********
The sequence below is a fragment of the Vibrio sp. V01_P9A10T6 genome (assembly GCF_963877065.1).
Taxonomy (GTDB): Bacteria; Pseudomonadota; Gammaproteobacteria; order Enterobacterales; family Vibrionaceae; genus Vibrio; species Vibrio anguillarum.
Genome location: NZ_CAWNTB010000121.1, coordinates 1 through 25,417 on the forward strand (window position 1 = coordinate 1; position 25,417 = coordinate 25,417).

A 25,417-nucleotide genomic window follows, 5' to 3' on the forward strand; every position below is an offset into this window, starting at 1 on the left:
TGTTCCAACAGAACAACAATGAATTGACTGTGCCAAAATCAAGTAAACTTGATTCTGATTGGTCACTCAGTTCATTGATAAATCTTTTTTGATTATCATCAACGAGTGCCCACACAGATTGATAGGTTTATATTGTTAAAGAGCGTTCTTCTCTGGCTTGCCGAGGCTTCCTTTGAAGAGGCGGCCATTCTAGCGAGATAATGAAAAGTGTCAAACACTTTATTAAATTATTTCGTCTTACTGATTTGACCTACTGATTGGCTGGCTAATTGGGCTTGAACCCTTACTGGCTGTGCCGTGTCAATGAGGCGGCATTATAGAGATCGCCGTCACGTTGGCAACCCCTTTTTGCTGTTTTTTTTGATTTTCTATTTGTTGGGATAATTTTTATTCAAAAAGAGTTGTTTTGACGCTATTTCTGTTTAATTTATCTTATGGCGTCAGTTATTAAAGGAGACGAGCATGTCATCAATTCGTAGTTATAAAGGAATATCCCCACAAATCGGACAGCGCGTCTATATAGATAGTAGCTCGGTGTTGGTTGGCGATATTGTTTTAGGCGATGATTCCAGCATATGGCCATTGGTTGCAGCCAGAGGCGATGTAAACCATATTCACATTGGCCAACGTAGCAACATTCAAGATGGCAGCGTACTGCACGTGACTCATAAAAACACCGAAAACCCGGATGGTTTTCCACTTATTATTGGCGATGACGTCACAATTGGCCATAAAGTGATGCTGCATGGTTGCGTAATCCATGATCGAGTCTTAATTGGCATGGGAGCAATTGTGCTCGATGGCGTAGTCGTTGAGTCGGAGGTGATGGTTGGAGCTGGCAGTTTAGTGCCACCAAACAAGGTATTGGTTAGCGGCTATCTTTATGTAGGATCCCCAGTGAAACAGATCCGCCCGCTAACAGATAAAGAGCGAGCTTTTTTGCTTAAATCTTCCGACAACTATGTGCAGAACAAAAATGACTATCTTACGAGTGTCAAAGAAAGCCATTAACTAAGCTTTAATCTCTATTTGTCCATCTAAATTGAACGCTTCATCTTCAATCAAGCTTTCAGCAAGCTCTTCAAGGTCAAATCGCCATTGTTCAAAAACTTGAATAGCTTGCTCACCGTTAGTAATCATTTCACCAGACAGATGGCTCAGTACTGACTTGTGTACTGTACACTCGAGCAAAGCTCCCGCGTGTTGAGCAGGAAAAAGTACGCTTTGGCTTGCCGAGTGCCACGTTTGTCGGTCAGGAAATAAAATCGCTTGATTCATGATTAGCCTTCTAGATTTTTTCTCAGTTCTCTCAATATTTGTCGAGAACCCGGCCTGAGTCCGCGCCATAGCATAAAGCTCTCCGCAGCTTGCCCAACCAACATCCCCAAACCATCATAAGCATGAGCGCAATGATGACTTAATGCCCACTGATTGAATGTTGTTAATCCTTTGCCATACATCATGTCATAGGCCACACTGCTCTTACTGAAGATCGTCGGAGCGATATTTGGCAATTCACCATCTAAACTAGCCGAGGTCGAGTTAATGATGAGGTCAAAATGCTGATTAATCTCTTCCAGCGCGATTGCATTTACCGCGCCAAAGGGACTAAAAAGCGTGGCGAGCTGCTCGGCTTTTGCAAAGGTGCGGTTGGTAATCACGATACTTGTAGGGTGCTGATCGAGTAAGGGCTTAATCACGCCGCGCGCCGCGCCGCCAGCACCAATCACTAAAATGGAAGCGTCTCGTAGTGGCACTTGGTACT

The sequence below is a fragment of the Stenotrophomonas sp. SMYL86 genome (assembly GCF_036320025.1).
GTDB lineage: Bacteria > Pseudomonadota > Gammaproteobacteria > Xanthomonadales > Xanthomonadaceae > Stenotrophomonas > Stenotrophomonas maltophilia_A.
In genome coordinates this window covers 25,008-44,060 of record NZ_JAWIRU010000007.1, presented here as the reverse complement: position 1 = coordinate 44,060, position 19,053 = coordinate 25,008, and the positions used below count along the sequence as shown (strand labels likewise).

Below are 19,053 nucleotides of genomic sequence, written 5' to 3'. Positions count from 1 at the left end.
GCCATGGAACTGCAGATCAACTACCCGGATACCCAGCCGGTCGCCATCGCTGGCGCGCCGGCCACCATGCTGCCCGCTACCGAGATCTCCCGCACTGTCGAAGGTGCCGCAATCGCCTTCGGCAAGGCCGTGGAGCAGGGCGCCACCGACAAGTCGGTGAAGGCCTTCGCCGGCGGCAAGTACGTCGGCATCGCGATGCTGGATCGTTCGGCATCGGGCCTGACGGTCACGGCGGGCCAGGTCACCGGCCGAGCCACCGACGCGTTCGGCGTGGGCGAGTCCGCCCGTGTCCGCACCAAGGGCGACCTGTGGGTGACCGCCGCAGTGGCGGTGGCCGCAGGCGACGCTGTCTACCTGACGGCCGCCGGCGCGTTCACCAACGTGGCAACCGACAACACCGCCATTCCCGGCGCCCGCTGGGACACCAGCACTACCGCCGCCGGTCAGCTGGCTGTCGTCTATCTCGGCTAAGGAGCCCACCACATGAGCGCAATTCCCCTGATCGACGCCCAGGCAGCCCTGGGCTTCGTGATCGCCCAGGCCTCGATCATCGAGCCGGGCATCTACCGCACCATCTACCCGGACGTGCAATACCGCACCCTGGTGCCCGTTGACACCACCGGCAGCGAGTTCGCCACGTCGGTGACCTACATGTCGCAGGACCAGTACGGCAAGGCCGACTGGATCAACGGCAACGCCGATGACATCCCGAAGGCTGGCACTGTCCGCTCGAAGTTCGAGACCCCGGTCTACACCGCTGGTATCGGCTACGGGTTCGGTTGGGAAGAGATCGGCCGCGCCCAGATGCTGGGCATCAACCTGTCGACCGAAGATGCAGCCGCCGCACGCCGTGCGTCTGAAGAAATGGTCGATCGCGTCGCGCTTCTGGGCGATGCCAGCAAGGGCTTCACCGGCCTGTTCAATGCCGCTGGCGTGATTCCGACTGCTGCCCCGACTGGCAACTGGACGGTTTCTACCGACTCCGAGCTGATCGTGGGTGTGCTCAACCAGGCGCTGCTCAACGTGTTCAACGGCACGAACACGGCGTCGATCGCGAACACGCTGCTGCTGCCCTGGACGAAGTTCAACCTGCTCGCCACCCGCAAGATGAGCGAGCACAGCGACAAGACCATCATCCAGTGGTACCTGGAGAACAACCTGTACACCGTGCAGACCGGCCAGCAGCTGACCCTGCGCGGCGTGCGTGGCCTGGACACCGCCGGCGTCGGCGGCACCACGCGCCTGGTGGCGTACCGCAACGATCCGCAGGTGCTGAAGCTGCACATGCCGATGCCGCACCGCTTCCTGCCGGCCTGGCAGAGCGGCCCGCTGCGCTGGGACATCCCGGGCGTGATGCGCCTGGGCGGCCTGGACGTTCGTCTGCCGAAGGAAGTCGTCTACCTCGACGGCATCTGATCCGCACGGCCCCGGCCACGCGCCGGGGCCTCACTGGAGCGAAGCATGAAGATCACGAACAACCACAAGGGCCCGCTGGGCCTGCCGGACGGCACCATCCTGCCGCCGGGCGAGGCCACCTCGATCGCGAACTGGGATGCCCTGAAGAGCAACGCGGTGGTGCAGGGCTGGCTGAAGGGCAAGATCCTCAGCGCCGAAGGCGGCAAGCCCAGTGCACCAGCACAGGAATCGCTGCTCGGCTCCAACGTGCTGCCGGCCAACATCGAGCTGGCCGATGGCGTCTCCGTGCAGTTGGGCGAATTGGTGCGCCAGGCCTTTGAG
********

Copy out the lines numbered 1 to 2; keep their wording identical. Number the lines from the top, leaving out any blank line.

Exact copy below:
The sequence below is a fragment of the Vibrio sp. V01_P9A10T6 genome (assembly GCF_963877065.1).
Taxonomy (GTDB): Bacteria; Pseudomonadota; Gammaproteobacteria; order Enterobacterales; family Vibrionaceae; genus Vibrio; species Vibrio anguillarum.